But now, with the release of her latest album, Flores takes square aim at a genre she has only sampled heretofore. Simple Case of the Blues showcases Flores in a new light, as a seasoned performer steeped in life’s uncompromising lessons. At once torchy, soulful, heartfelt and yearning, the songs on Simple Case of the Blues are not for the emotionally naïve—it’s the music you make when you’ve come through joy and heartbreak and back again.

Utilizing songs by Roy Brown, Wilson Pickett, Heath Wilson, and Flores herself, Simple Case of the Blues was produced by songwriter/guitarist Charlie Sexton (Bob Dylan, The Arc Angels). With an assist by guitarist Kenny Vaughan (Marty Stuart, Lucinda Williams), Simple Case of the Blues was, to hear Flores tell it, a long time coming.

“I got infatuated with the blues in high school,” said Flores, who played in a band called Penelope’s Children during those years. “It was the first music I ever played. A high school friend taught me some chords and mentored me. He introduced me to the blues. He went on to play in the King Biscuit Blues Band, so I felt like I got a great early education.

“I always loved Buddy Guy—his real lyrical playing. It’s like his guitar is having its own conversation. It’s an ongoing process; I’ve mastered the life of a musician, but I’ll be working on the guitar for the rest of my life.”

In a career that spans more than four decades, Flores has proven to be a musical chameleon. She’s jumped feet first into punk rock (with her ’70-era band, the Screaming Sirens), country of both the Bakersfield and Nashville varieties, the Texas singer/songwriter scene, alt-country, straight-up rock and rockabilly. So much so the latter that her onstage moniker for years was “The Rockabilly Filly.” But always and throughout, she has been the Chick with the Pick.

Over the years, Flores has been profiled in Guitar World, Premiere Guitar and Guitar Player magazines. Venuszine cited Flores as one of the “Top 75 Greatest Female Guitarists of All Time” by Venuszine magazine. She performed at a tribute to Chuck Berry at the Rock ‘n’ Roll Hall of Fame. She has worked with, and helped propel back in to the spotlight, pioneer female rockabilly artists Wanda Jackson and Janis Martin. In 2007, she won a Peabody Award for her narration of the rockabilly documentary, Whole Lotta Shakin’. She worked with Martin in producing the latter’s 2012 album, The Blanco Sessions, which would prove to be Martin’s last recording.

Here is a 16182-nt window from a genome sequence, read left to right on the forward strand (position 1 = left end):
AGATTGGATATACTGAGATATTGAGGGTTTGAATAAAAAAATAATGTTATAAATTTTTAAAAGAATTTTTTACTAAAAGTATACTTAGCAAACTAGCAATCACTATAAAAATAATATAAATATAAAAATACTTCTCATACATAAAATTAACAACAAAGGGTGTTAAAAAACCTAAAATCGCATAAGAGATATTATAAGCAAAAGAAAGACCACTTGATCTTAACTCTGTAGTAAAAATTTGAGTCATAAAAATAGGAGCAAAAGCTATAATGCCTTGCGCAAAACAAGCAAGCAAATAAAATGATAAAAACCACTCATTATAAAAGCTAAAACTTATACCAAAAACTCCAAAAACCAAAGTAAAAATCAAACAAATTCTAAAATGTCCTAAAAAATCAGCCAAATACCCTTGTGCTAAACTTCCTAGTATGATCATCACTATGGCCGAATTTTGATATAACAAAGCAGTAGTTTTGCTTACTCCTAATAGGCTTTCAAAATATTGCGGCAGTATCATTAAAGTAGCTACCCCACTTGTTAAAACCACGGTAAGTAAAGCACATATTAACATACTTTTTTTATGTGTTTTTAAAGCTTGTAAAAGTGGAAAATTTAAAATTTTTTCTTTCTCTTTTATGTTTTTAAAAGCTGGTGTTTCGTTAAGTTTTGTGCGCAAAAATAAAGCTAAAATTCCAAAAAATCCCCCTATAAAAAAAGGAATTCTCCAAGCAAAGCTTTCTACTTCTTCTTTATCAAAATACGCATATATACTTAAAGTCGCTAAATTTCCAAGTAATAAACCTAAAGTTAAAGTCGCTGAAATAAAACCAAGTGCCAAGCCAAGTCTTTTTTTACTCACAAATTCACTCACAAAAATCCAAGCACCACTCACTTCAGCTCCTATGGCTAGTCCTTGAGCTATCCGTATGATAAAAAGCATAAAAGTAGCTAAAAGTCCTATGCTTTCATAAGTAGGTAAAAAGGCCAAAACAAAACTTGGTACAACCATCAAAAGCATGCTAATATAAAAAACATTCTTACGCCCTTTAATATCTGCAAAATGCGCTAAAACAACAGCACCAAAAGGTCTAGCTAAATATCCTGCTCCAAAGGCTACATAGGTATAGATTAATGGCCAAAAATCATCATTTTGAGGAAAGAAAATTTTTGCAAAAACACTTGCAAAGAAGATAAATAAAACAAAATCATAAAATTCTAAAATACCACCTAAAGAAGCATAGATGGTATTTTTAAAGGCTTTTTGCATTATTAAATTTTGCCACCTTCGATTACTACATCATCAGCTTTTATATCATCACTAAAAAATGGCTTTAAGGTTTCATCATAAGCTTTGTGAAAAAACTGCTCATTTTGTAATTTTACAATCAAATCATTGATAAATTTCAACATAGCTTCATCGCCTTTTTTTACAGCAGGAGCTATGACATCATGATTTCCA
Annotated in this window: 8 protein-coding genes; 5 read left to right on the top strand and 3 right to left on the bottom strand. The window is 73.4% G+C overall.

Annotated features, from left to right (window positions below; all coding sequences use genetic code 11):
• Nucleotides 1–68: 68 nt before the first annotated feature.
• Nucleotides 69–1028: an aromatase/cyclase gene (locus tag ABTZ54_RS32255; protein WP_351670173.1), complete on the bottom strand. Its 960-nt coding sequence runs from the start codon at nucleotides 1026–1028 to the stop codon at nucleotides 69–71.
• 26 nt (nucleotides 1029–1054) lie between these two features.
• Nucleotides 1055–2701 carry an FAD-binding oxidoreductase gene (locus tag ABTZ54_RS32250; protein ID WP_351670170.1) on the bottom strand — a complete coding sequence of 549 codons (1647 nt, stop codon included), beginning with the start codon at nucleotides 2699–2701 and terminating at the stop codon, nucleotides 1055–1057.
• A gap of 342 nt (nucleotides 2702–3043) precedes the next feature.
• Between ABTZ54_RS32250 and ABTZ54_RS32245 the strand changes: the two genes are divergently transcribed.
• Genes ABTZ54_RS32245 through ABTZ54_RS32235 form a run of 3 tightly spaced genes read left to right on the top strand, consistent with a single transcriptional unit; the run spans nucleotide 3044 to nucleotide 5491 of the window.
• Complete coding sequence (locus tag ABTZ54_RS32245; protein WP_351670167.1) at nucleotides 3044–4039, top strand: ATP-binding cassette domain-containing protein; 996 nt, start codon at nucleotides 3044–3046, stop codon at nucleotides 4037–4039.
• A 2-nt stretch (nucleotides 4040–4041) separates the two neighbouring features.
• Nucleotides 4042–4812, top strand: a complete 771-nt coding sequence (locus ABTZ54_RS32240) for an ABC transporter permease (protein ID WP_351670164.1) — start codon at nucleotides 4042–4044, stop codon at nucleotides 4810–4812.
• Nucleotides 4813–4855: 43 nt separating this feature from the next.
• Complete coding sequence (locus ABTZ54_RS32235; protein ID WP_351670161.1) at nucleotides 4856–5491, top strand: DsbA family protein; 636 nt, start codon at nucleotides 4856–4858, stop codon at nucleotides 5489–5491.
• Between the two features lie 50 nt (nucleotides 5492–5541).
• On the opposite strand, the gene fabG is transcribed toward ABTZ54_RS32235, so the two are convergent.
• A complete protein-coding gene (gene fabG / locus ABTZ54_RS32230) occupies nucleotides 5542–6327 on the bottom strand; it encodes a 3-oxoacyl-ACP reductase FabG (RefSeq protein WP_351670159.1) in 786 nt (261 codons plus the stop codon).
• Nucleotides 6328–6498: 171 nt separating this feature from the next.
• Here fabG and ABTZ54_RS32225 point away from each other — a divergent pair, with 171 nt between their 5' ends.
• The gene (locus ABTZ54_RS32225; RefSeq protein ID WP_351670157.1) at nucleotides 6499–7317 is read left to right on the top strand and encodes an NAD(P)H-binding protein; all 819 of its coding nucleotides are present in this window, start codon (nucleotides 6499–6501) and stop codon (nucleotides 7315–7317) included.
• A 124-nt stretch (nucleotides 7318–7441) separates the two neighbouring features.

Throughout, she released her own work. To name but a few, they include her solo debut, 1987’s Rosie Flores, 1995’s Rockabilly Filly, 1999’s Dance Hall Dreams, the acoustic live set Single Rose in 2004, 2009’s Girl of the Century and, in 2012, the aptly-named, self-produced Working Girl’s Guitar. Since then, her time has been spent on her labor of love—Simple Case of the Blues.

Though she has toured around the world, Flores always returns to her adopted hometown of Austin, Texas, where she was honored with Rosie Flores day in 2006 (an honor she was accorded once again in 2017). Cover stories in the Austin Chronicle and Austin Woman magazine have codified her status as one of the city’s most celebrated musicians.

“She’s a hard-working, independently minded artist who’s well-respected for her gritty, energetic vocals and fiery guitar solos,” writes the authoritative website Allmusic.com. “Prolifically creative, Flores deserves to be numbered among the creators of the alternative country movement.” Now, with Simple Case of the Blues, Flores is making a full musical circle, back to her roots—and ours.
Venue Information:
3TEN Austin City Limits Live
310 Willie Nelson Blvd, Suite 1A
Austin, TX, 78701
http://www.3tenaustin.com/